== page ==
Pages: pp. 80-82
Some security practitioners believe that the only way to know how to protect a system against attack is to know how attacks really work. Such practitioners advocate teaching about attacks when building security expertise, carrying out attacks as part of testing, and thinking and writing creatively about attacks. Others feel that discussing, publishing, and teaching attacks is irresponsible.
The July/August special issue of IEEE Security and Privacy is devoted to the idea of attacking systems in order to better understand how to defend against them. Suitable topics include exploiting software; using worms, viruses, and malicious code as attack vectors; attacking modern extensible systems such as Java and .NET; and ethical hacking, red-teaming, and penetration testing.
Submissions are due 4 April. The complete call is available at www.computer.org/security/cfp.htm.
Conventional wisdom holds that security and usability are two antagonistic goals in system design. A classic example is passwords: systems without passwords are thought to be usable, but not very secure, while systems with long passwords that must be frequently changed are thought to be secure, but not very usable.
An alternative view holds that the expanded use of computers by the general public has turned the traditional tradeoff of security-for-usability on its head: Unless designers create systems that are both secure and usable, they will build systems that are neither. Systems that are secure but not usable may fail to gain market acceptance, while systems that are usable but not secure may be hacked and rendered useless.
The September/October issue of IEEE Security and Privacy will be devoted to security and usability. Suitable topics include techniques for increasing security and usability, metrics for quantifying user interfaces, user studies involving security and security-related topics, and visualization tools for security and privacy.
Submissions are due 3 May. The complete call is available at www.computer.org/security/cfp.htm.
The Call and Calendar section lists conferences, symposia, and workshops that the IEEE Computer Society sponsors or cooperates in presenting. Complete instructions for submitting conference or call listings are available at www.computer.org/conferences/submission.htm.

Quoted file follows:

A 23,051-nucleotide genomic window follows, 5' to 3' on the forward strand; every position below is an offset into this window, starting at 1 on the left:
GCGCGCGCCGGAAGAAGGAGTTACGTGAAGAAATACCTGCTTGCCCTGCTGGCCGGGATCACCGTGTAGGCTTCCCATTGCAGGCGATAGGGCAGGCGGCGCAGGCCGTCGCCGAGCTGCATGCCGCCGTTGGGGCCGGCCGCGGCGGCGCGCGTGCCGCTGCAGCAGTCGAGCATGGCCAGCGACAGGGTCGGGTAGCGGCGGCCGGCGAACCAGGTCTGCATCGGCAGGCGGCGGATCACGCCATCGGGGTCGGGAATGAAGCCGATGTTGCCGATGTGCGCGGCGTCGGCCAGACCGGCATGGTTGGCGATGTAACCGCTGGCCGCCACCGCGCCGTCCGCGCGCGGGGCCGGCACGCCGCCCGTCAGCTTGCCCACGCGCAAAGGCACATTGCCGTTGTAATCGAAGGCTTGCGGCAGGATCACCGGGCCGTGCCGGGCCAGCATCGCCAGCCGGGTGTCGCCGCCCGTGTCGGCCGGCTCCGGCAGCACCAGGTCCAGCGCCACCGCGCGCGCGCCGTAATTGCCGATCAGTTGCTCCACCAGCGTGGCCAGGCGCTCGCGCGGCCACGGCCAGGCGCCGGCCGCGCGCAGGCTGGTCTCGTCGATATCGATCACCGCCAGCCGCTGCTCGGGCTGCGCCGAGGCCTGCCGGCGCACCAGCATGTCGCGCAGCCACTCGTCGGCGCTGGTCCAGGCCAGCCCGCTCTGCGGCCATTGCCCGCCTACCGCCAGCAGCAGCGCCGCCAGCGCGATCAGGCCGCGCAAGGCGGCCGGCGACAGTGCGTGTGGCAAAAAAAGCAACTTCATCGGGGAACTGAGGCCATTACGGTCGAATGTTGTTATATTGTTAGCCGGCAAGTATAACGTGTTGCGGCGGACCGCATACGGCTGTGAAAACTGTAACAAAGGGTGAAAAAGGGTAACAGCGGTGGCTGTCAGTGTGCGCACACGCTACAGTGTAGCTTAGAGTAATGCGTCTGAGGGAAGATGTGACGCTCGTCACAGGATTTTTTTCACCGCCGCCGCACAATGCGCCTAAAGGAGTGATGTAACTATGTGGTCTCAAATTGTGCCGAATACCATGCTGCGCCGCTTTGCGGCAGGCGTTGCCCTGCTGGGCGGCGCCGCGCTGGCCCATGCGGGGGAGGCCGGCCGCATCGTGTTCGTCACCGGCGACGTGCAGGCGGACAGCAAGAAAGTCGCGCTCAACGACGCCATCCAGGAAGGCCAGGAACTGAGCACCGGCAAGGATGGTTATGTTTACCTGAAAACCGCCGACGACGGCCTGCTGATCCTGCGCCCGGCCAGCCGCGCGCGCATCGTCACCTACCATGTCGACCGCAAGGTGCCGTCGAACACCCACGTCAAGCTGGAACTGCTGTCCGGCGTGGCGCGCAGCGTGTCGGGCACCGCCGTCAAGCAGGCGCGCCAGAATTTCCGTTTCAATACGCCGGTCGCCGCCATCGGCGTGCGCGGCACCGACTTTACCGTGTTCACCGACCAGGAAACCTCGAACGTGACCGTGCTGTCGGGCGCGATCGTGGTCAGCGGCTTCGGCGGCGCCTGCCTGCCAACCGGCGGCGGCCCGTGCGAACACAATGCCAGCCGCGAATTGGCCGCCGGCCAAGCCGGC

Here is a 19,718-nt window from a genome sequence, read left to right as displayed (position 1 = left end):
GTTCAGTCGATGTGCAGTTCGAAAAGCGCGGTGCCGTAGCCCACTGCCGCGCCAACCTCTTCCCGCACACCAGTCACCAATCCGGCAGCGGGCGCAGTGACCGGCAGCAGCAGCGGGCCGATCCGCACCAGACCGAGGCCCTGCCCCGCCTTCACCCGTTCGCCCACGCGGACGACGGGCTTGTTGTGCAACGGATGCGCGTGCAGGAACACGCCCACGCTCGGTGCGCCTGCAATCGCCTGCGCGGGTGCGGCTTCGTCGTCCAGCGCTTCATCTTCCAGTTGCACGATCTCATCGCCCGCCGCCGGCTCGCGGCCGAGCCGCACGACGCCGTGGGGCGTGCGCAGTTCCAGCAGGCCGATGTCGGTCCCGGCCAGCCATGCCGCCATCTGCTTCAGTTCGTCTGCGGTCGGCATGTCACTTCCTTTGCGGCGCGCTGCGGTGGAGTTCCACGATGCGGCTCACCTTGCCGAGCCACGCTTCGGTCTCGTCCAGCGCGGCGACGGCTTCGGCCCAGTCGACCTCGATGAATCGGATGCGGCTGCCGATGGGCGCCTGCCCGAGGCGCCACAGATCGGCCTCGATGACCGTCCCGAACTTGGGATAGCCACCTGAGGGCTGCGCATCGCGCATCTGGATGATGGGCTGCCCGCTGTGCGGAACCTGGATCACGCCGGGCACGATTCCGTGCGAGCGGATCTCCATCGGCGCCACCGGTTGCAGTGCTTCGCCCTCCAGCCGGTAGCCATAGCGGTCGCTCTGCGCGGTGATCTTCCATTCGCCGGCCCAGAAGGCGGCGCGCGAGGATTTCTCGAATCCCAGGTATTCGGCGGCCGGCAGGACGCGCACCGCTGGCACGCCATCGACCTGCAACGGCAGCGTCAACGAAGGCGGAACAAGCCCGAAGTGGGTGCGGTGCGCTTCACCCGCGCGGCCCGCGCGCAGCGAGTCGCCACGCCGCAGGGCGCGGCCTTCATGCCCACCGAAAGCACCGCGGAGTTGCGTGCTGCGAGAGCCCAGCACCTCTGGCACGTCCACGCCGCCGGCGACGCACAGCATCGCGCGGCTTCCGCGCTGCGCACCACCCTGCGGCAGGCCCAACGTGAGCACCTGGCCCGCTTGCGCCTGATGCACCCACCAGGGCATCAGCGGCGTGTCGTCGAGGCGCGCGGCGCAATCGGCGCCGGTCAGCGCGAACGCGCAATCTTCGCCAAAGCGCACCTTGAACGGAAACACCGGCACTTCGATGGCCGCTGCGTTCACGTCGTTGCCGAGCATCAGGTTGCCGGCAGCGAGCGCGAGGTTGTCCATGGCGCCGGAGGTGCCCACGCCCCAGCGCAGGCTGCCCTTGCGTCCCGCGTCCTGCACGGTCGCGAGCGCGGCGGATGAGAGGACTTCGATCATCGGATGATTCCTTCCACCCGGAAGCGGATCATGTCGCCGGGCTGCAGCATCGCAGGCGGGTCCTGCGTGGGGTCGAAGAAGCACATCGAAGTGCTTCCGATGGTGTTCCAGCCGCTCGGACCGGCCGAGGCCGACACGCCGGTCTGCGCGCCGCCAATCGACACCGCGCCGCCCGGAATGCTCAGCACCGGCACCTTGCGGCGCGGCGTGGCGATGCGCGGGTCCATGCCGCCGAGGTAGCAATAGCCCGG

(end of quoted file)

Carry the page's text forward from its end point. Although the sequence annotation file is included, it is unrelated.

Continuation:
A more complete listing of upcoming computer-related conferences is available at www.computer.org/conferences/.
Computer seeks articles for a special issue on Internet data centers, to appear in November 2004. Guest editors are Krishna Kant from Intel and Prasant Mohapatra from the University of California, Davis.
Internet data centers form the backbone of most Internet-based services, including e-commerce, IP-based telecom services, hosting services, and the like. As the reach of the Internet widens and more business-critical services are offered, the demands on IDCs grow along multiple dimensions, including responsiveness, service differentiation, security, and availability. Many other forces are likely to affect how the data centers of the future are designed, provisioned, and operated.
Computer's special issue will focus on research issues in identifying and implementing new strategies for optimizing IDCs: application services, protocol enhancements, performance evaluations, provisions for adequate security, protection and isolation, and ensuring an adequate quality of service. Computer invites high-quality papers from academia and industry that highlight various problems and solutions and provide a vision for future work in this area.
Topics of particular interest include system architecture and converged data centers; symmetric multiprocessors versus clustered systems; scalability, reliability, and fault tolerance; performance evaluation and workload characterization; operations, control, and autonomic management; power management issues; exploitation of new hardware/software technologies; and issues of security, protection, and isolation.
Send inquiries to the guest editors at firstname.lastname@example.org and email@example.com.
ISWC 2004, the eighth annual IEEE International Symposium on Wearable Computers, will feature a student wearable computing design contest. Teams will select a problem from a predetermined list, then design and present a solution or prototype in a poster session at the symposium in November.
A committee of researchers and industry experts from the wearable computing community has solicited real-world problems from business, government, and industry. The contest goal is to increase industry involvement in the development and application of wearable computers. Winning teams will receive a trophy and a certificate for individual members. Other prizes may be added as the contest date approaches.
ISWC 2004 brings together researchers, product vendors, fashion designers, textile manufacturers, and others interested in wearable computing. Visit the ISWC 2004 Web site at www.cc.gatech.edu/ccg/iswc04/ for more information on the symposium and the student design contest. ISWC 2004 takes place from 31 October through 3 November in Washington, D.C.